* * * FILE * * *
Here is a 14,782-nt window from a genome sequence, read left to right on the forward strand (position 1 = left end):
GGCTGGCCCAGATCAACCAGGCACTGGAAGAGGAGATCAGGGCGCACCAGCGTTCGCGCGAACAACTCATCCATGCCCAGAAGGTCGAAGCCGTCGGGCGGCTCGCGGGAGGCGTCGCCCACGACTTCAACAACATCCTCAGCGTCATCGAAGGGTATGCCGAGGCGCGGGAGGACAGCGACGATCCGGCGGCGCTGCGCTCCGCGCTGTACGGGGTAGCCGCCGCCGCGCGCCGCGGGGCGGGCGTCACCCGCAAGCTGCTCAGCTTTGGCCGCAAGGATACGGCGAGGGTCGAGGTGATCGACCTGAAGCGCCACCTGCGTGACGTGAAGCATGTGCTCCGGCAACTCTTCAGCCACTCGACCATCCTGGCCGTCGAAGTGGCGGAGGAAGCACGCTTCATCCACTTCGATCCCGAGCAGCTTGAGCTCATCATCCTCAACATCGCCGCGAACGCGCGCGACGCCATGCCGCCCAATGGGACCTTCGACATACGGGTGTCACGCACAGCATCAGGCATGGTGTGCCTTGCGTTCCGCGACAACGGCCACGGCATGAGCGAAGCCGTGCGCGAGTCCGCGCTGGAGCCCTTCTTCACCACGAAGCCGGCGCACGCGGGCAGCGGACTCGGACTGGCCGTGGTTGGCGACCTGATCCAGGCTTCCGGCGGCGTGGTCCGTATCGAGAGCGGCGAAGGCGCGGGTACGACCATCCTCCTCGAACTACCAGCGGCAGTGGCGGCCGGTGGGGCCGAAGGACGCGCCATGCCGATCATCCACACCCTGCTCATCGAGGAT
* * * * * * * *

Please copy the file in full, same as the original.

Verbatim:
Here is a 14,782-nt window from a genome sequence, read left to right on the forward strand (position 1 = left end):
GGCTGGCCCAGATCAACCAGGCACTGGAAGAGGAGATCAGGGCGCACCAGCGTTCGCGCGAACAACTCATCCATGCCCAGAAGGTCGAAGCCGTCGGGCGGCTCGCGGGAGGCGTCGCCCACGACTTCAACAACATCCTCAGCGTCATCGAAGGGTATGCCGAGGCGCGGGAGGACAGCGACGATCCGGCGGCGCTGCGCTCCGCGCTGTACGGGGTAGCCGCCGCCGCGCGCCGCGGGGCGGGCGTCACCCGCAAGCTGCTCAGCTTTGGCCGCAAGGATACGGCGAGGGTCGAGGTGATCGACCTGAAGCGCCACCTGCGTGACGTGAAGCATGTGCTCCGGCAACTCTTCAGCCACTCGACCATCCTGGCCGTCGAAGTGGCGGAGGAAGCACGCTTCATCCACTTCGATCCCGAGCAGCTTGAGCTCATCATCCTCAACATCGCCGCGAACGCGCGCGACGCCATGCCGCCCAATGGGACCTTCGACATACGGGTGTCACGCACAGCATCAGGCATGGTGTGCCTTGCGTTCCGCGACAACGGCCACGGCATGAGCGAAGCCGTGCGCGAGTCCGCGCTGGAGCCCTTCTTCACCACGAAGCCGGCGCACGCGGGCAGCGGACTCGGACTGGCCGTGGTTGGCGACCTGATCCAGGCTTCCGGCGGCGTGGTCCGTATCGAGAGCGGCGAAGGCGCGGGTACGACCATCCTCCTCGAACTACCAGCGGCAGTGGCGGCCGGTGGGGCCGAAGGACGCGCCATGCCGATCATCCACACCCTGCTCATCGAGGAT